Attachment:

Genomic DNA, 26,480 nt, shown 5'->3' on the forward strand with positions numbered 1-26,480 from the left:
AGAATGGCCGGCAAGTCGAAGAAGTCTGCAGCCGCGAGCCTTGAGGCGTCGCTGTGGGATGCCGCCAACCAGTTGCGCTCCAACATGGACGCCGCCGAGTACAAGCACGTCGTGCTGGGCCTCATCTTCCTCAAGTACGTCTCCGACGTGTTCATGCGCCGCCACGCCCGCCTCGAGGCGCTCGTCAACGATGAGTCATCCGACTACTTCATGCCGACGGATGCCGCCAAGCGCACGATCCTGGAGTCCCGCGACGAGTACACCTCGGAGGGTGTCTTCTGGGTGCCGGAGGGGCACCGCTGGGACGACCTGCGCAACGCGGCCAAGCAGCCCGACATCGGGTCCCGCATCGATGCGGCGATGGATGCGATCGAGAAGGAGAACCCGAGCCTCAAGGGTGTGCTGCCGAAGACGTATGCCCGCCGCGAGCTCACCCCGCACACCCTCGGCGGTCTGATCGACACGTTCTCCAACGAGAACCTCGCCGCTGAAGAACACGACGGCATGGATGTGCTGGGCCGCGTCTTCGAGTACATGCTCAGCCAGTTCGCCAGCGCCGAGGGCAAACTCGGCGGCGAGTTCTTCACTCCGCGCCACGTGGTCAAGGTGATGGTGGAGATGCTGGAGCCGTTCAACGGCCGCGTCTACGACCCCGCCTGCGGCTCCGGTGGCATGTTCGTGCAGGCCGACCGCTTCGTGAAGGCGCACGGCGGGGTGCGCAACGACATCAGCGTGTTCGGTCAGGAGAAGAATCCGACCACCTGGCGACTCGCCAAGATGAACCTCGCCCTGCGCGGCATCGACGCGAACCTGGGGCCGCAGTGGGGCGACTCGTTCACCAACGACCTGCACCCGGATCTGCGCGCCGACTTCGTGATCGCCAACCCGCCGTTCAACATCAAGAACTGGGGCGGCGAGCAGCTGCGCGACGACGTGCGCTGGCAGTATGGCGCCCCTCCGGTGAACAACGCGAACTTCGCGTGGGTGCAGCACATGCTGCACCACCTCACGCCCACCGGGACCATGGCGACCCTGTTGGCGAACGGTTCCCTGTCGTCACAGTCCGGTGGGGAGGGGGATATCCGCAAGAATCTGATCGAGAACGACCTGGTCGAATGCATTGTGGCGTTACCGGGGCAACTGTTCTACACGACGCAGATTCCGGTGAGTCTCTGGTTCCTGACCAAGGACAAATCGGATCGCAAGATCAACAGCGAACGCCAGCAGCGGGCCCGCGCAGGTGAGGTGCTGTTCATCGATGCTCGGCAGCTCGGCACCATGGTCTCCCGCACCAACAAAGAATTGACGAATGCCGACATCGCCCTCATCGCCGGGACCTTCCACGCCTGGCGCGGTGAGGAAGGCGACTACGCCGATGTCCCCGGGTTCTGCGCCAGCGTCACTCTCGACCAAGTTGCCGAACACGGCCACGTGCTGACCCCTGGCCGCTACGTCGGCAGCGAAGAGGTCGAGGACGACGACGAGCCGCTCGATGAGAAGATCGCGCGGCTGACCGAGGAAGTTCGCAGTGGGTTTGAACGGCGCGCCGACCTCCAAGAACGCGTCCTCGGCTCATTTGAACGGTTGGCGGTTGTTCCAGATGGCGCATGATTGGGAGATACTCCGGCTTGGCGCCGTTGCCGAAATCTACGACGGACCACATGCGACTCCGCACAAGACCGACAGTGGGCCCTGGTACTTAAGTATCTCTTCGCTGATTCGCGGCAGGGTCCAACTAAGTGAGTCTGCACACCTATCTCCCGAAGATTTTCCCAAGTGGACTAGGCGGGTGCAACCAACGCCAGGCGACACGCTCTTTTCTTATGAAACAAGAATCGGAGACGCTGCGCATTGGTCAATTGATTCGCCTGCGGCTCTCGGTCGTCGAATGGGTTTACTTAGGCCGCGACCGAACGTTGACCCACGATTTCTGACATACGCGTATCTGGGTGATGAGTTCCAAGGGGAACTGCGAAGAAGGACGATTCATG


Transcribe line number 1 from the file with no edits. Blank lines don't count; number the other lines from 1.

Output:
Genomic DNA, 26,480 nt, shown 5'->3' on the forward strand with positions numbered 1-26,480 from the left: